An artificial system is growing on Earth’s surface and it’s entirely our creation. Dubbed the technosphere, the system is made up of all man-made structures — from factories, streets, and landfills to computers, cars, and clothes.
The concept of the technosphere was first coined by Duke University geologist Peter Haff a few years ago. Now, Haff and a team of international scientists led by researchers from the University of Leicester have made the first measurement of the man-made system, and it’s absolutely huge.
Measuring a system as massive and expansive as the technosphere isn’t easy. “We had to make generalized estimates to arrive at a global figure,” lead researcher and University of Leicester professor Jan Zalasiewicz told Digital Trends. Zalasiewicz and his team used published estimates on areas like cropland and pastureland, and made estimates of the thickness of the surface and modified ground underneath. “For instance,” he said, “for cities, geologists have mapped the ‘artificial ground’ that lies beneath, and these kinds of data have been used as a basis for a global estimate.”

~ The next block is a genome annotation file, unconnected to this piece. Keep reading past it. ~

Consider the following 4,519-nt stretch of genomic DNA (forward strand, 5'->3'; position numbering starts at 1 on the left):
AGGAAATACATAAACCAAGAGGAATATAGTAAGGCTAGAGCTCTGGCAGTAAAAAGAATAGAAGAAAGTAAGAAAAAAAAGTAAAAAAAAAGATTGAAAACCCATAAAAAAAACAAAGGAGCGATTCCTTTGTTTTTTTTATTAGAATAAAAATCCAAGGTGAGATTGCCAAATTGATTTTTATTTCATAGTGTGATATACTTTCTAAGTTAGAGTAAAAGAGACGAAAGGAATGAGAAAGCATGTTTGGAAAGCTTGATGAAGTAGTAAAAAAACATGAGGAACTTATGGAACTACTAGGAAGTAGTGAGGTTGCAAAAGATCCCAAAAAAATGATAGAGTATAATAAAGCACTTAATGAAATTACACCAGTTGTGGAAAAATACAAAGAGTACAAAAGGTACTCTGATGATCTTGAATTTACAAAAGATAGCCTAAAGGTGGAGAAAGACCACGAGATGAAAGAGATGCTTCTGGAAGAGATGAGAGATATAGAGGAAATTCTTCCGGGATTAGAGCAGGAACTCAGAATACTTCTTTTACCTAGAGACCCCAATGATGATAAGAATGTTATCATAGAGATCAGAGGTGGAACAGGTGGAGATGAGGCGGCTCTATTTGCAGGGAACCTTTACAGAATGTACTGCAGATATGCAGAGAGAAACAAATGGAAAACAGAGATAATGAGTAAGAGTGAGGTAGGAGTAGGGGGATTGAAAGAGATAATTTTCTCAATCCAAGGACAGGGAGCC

The total measurement rounded out to some 30 trillion tons, or roughly 37 pounds per every square foot of Earth’s surface.
But the technosphere isn’t just dead weight atop the planet — it’s a functioning system with it’s own internal dynamics, which humans drive but don’t yet control.
“The technosphere interconnects with, and incorporates material from, all of the other ‘spheres’ of the Earth,” Zalasiewicz said. “A striking characteristic currently, in comparison with the biosphere, is its ability to recycle materials.” While the biosphere has refined its recycling over the course of billions of years, the technosphere hasn’t yet honed the practice.
“The biosphere … is almost perfect at recycling,” Zalasiewicz said, “while the technosphere is creating very large waste masses, and this … is currently significantly degrading the biosphere.”
In other words, the technosphere is contributing to pollution.
And it’s growing, according to the researchers who published a paper detailing their work in the journal The Anthroprocene Review.
“It’s evolution rate is far faster than that of the biosphere,” Zalasiewicz said. “If it can resolve problems such as the poor recycling rate, it may overcome its ‘growing pains’ to become a stable component within the Earth System as a whole… If not, then these problems may slow or stop its growth.”